These “Child Ballads” have been heavily drawn upon by British electric folk groups such as Fairport Convention, Pentangle, and Steeleye Span in their repertoires, and many other recording artists have recorded individual ballads. “Tam Lin” might be best known to contemporary popular music listeners via its 1969 cover version by Fairport Convention, who placed it on their influential Liege and Lief album, the first British folk-rock album to draw primarily from traditional folk material. Indeed, “Tam Lin” is probably the best-known Fairport Convention song in the United States, where the group never became too big, though that track received a good deal of FM radio airplay. Again, “Tam Lin” is, in fact, a traditional folk song that was about 400 years old by the time Fairport Convention made it known to American audiences. The treatment it's given by the band, however, definitely makes it over into a rock song, with a heavy beat that alternates between 3/4 and 4/4 time. As an odd footnote, the soundtrack to a film called Tam Lin included a musical adaptation of “Tam Lin” by another British folk-rock group, the Pentangle, that sounded nothing like the far more famous version that Fairport Convention put on Liege & Lief.

 

 

Tam Lin lyrics:

 

I forbid you maidens all that wear gold in your hair

To travel to Carterhaugh for young Tam Lin is there

None that go by Carterhaugh but they leave him a pledge

Either their mantles of green or else their maidenhead

Janet tied her kirtle green a bit above her knee

And she's gone to Carterhaugh as fast as go can she

She'd not pulled a double rose, a rose but only two

When up there came young Tam Lin, says “Lady, pull no more”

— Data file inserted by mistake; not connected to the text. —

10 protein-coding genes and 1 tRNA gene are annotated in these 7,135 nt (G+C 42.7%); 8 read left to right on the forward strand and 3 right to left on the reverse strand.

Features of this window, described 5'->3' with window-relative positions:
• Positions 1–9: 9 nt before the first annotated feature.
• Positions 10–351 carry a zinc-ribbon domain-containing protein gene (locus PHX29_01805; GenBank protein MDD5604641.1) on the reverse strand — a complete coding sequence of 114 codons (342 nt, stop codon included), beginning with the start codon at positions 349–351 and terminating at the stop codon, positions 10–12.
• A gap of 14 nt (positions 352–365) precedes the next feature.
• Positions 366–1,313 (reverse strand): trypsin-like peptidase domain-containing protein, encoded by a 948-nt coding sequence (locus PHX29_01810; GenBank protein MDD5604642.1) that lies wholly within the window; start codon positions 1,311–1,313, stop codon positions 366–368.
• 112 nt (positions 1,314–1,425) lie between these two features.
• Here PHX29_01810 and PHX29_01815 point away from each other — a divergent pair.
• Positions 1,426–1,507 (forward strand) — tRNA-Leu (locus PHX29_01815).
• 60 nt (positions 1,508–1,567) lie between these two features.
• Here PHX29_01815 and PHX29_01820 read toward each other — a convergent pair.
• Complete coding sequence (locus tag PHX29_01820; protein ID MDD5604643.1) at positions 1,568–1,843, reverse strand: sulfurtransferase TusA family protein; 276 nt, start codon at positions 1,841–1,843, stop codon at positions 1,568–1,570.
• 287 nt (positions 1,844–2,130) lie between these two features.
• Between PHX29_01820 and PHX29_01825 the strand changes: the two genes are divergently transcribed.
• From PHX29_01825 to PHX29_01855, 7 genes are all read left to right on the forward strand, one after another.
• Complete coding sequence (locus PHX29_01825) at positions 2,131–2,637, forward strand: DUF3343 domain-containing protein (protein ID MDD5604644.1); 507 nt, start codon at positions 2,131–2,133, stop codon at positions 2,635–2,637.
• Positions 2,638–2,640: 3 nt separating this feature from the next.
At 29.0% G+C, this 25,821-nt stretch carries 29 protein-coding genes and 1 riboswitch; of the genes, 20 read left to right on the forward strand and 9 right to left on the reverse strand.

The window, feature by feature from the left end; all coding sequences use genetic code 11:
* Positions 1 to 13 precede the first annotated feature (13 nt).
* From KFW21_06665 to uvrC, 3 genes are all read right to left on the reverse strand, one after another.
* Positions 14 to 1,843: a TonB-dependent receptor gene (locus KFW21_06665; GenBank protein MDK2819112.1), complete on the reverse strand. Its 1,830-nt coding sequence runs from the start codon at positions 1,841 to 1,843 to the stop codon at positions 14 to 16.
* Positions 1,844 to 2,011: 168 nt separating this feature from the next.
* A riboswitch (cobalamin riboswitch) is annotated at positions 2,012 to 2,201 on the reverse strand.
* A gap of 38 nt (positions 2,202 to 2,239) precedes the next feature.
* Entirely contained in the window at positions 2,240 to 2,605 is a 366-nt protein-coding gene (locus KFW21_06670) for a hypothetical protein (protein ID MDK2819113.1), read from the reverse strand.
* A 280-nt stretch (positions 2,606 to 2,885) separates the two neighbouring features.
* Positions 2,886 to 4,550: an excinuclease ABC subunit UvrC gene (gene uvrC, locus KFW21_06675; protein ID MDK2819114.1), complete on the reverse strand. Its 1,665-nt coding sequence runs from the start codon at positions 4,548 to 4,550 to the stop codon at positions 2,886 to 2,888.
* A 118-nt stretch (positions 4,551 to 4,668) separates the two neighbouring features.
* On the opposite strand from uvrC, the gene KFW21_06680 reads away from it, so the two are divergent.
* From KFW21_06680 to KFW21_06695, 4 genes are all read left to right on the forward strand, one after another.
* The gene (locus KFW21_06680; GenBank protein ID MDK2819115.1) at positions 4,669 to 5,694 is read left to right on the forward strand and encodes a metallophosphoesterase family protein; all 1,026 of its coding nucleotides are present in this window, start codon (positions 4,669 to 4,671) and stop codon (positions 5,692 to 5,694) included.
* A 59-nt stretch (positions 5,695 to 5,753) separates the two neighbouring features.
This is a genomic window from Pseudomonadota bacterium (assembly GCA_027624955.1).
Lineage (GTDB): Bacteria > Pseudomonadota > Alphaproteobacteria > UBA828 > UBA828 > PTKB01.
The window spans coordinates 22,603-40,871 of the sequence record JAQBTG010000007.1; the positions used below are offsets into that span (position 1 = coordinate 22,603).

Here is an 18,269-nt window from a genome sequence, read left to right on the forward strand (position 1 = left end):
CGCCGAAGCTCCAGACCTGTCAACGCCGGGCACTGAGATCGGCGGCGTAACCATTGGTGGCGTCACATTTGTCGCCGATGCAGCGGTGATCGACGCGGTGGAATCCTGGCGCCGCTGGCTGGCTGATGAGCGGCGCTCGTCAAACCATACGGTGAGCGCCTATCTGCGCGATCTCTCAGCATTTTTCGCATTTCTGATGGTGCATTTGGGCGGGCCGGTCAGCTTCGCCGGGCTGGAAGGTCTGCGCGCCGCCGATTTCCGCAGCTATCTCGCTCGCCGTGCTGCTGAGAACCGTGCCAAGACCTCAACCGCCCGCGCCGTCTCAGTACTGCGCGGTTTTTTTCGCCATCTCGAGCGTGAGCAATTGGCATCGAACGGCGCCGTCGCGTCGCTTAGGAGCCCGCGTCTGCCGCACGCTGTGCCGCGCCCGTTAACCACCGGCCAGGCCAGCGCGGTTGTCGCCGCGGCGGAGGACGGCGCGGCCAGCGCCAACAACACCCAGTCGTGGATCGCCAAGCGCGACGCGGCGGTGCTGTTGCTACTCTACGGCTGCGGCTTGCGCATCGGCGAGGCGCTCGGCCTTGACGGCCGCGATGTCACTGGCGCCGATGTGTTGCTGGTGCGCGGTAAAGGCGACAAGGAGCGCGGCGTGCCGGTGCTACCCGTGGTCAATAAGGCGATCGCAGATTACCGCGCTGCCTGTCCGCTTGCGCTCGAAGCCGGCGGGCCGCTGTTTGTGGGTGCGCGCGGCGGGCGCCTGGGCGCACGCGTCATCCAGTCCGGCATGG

“And why come you to Carterhaugh without command from me?”

“I'll come and go,” young Janet said, “and ask no leave of thee”

Janet tied her kirtle green a bit above her knee

And she's gone to her father as fast as go can she

Well, up then spoke her father dear and he spoke meek and mild

“Oh, and alas, Janet,” he said, “I think you go with child”

“Well, if that be so,” Janet said, “myself shall bear the blame

There's not a knight in all your hall shall get the baby's name

For if my love were an earthly knight as he is an elfin grey

I'd not change my own true love for any knight you have”

Janet tied her kirtle green a bit above her knee

And she's gone to Carterhaugh as fast as go can she

“Oh, tell to me, Tam Lin,” she said, “why came you here to dwell?”

“The Queen of Faeries caught me when from my horse I fell

And at the end of seven years she pays a tithe to Hell

I so fair and full of flesh am feared it be myself

But tonight is Hallowe'en and the faerie folk ride

Those that would their true love win at Miles Cross they must bide

First let past the horses black and then let past the brown

Quickly run to the white steed and pull the rider down

For I ride on the white steed, the nearest to the town

For I was an earthly knight, they give me that renown

Oh, they will turn me in your arms to a newt or a snake

But hold me tight and fear not, I am your baby's father

And they will turn me in your arms into a lion bold

But hold me tight and fear not and you will love your child

And they will turn me in your arms into a naked knight

But cloak me in your mantle and keep me out of sight”

In the middle of the night she heard the bridle ring

She heeded what he did say and young Tam Lin did win

Then up spoke the Faerie Queen, an angry queen was she

“Woe betide her ill-fard face, an ill death may she die

Oh, had I known, Tam Lin,” she said, “what this night I did see

I'd have looked him in the eyes and turned him to a tree”